Breast Cancer Home > Thioplex and Pregnancy
Women who are going to receive Thioplex (thiotepa) and are of childbearing age should use an effective form of birth control during treatment. This medication has been shown to cause miscarriages and birth defects during animal studies. As a pregnancy Category D medicine, Thioplex should only be given to a pregnant woman when the benefits outweigh the risks.
Thioplex® (thiotepa) is a prescription medication approved for the treatment of a variety of cancers. It is considered a pregnancy Category D medication, which means it may cause fetal harm if used during pregnancy.
The U.S. Food and Drug Administration (FDA) uses a category system to classify the possible risks to a fetus when a specific medicine is taken during pregnancy. Pregnancy Category D is a classification given to medicines that have been shown to present a risk to the fetus in studies of pregnant women but may still offer benefits that outweigh the risks the drug presents. A pregnancy Category D medicine may still be given to a pregnant woman if her healthcare provider believes that the benefits to the woman outweigh the possible risks to her unborn child.
In animal studies, Thioplex caused birth defects when given to pregnant mice and rats in doses that were equal to or less than the maximum recommended human dose. It also caused miscarriages when given to pregnant rabbits in doses that were approximately twice the maximum recommended human dose.
Thioplex has not been adequately studied in pregnant women. There is one report of a woman using the medication in the second and third trimester of pregnancy without causing harm to the fetus. It is important to note, however, that one report does not provide enough information to determine whether Thioplex can be safely used in pregnant women. In addition, there is no information on the use of the medicine in the first trimester, a critical period for fetal development.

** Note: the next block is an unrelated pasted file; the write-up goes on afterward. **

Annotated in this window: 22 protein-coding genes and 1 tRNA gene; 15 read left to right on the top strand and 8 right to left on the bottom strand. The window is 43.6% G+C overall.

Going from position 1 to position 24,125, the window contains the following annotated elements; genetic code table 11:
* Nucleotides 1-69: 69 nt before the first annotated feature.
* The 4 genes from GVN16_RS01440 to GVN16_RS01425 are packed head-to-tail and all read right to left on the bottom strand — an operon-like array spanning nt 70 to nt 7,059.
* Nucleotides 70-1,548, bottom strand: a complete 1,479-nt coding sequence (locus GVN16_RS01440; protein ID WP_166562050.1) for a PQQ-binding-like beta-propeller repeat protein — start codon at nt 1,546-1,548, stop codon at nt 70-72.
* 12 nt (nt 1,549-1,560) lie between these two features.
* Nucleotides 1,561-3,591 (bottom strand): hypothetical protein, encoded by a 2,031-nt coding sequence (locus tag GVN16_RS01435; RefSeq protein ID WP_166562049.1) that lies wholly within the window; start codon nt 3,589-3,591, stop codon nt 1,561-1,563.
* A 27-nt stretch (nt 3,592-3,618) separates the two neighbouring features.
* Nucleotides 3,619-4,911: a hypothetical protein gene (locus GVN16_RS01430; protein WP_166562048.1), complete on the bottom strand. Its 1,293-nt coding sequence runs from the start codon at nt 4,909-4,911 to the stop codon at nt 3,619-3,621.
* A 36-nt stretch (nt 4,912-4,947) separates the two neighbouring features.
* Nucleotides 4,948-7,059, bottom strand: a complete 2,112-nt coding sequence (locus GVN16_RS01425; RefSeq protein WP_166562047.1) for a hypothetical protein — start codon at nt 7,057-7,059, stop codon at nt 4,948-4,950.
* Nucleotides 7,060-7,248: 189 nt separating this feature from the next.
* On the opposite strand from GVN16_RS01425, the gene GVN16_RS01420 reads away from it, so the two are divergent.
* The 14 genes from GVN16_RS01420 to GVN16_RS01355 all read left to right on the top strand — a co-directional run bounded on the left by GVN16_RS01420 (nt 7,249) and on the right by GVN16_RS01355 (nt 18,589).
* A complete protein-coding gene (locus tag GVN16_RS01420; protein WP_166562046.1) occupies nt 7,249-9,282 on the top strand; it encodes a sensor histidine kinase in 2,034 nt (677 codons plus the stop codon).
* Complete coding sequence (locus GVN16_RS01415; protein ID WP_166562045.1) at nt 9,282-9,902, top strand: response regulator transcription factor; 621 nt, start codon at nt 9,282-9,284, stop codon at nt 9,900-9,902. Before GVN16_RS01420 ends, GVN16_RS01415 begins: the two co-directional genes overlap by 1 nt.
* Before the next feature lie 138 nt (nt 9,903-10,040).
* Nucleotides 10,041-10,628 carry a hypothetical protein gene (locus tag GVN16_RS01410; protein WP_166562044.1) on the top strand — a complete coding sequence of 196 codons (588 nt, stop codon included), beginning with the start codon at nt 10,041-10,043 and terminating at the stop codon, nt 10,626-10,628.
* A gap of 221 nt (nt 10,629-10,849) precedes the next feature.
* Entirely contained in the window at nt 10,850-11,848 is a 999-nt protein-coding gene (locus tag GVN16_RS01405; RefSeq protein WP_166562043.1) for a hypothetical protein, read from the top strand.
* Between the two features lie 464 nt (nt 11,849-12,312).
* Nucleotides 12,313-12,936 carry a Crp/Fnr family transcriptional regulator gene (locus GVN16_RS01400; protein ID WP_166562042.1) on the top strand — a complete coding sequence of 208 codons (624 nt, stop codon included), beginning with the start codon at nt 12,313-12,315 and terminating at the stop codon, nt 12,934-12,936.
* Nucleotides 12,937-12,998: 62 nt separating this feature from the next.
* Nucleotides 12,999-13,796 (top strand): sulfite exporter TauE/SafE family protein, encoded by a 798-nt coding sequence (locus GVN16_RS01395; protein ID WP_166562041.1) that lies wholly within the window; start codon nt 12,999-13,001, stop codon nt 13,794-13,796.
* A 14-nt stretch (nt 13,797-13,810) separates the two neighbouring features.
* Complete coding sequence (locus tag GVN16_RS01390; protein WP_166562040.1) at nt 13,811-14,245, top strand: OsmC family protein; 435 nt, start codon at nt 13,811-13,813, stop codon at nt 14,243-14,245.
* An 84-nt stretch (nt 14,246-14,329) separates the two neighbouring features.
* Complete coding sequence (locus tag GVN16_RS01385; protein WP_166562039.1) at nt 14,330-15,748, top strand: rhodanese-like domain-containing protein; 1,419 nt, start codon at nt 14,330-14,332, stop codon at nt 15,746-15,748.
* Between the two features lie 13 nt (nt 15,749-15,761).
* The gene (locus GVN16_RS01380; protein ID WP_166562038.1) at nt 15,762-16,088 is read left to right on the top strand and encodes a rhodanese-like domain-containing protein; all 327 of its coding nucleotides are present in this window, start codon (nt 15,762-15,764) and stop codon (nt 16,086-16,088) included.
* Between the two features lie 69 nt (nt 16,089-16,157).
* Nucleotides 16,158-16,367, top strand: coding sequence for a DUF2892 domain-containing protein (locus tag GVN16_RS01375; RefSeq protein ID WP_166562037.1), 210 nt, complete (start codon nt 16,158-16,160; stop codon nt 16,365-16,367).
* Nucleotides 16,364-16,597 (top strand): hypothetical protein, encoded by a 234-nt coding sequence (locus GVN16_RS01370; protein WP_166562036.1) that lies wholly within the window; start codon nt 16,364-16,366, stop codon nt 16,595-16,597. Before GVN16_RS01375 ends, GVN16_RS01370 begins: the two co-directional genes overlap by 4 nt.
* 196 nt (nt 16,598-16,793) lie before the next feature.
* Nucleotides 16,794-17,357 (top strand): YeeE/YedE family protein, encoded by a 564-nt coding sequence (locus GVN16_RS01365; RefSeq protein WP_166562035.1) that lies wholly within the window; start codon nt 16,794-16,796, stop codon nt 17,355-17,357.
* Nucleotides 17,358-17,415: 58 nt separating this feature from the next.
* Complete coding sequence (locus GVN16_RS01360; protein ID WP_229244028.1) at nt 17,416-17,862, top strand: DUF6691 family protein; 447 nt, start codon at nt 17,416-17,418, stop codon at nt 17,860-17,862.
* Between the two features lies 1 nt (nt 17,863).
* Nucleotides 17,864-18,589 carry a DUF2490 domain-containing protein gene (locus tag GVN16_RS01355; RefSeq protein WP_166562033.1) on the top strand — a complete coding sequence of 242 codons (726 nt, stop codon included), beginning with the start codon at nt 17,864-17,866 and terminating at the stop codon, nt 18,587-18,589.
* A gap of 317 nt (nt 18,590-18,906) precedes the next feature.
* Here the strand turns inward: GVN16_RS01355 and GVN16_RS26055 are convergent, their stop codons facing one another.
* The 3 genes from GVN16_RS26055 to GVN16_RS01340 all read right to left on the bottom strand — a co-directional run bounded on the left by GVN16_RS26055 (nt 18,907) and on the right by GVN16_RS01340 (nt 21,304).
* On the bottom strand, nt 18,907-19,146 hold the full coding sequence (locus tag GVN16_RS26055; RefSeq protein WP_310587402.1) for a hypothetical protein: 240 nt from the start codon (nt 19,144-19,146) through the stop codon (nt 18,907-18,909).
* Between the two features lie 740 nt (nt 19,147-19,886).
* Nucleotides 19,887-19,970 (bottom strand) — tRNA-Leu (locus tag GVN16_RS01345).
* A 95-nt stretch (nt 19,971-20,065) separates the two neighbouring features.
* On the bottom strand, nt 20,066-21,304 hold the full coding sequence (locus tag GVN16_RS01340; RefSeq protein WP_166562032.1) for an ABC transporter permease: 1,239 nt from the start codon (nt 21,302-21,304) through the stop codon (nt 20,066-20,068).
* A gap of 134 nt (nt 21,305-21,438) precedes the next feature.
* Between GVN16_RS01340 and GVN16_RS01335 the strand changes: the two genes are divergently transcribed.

Women of childbearing potential who receive Thioplex should use an effective form of birth control during treatment. If a man who receives this drug has a partner of childbearing potential, he or his partner should also use an effective form of birth control to avoid pregnancy.
It should be noted that Thioplex may interfere with a women's normal menstrual cycle. You may have irregular periods, or stop menstruating altogether during treatment. Do not assume, however, that you cannot get pregnant. You may still need to use birth control, even if you stop having a monthly period while using this medication. Talk to your healthcare provider about possible birth control options for your particular situation.